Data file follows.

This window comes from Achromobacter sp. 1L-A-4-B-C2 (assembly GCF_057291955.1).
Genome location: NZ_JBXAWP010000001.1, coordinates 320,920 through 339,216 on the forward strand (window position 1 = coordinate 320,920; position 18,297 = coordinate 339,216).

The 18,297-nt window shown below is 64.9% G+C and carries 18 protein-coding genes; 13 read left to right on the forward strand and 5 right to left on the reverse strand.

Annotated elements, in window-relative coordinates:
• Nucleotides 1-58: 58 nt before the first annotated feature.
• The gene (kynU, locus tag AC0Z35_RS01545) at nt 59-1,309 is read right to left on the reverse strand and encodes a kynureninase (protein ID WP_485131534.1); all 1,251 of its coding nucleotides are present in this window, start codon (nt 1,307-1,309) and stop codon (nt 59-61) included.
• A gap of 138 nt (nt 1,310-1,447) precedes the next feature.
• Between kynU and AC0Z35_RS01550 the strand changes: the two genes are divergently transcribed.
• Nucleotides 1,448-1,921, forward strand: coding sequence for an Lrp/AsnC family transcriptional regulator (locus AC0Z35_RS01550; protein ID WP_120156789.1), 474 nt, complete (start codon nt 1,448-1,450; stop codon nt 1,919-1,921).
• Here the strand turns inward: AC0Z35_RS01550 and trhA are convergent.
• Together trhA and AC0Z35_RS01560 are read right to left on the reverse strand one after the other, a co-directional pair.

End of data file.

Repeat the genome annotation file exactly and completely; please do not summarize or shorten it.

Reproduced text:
This window comes from Achromobacter sp. 1L-A-4-B-C2 (assembly GCF_057291955.1).
Genome location: NZ_JBXAWP010000001.1, coordinates 320,920 through 339,216 on the forward strand (window position 1 = coordinate 320,920; position 18,297 = coordinate 339,216).

The 18,297-nt window shown below is 64.9% G+C and carries 18 protein-coding genes; 13 read left to right on the forward strand and 5 right to left on the reverse strand.

Annotated elements, in window-relative coordinates:
• Nucleotides 1-58: 58 nt before the first annotated feature.
• The gene (kynU, locus tag AC0Z35_RS01545) at nt 59-1,309 is read right to left on the reverse strand and encodes a kynureninase (protein ID WP_485131534.1); all 1,251 of its coding nucleotides are present in this window, start codon (nt 1,307-1,309) and stop codon (nt 59-61) included.
• A gap of 138 nt (nt 1,310-1,447) precedes the next feature.
• Between kynU and AC0Z35_RS01550 the strand changes: the two genes are divergently transcribed.
• Nucleotides 1,448-1,921, forward strand: coding sequence for an Lrp/AsnC family transcriptional regulator (locus AC0Z35_RS01550; protein ID WP_120156789.1), 474 nt, complete (start codon nt 1,448-1,450; stop codon nt 1,919-1,921).
• Here the strand turns inward: AC0Z35_RS01550 and trhA are convergent.
• Together trhA and AC0Z35_RS01560 are read right to left on the reverse strand one after the other, a co-directional pair.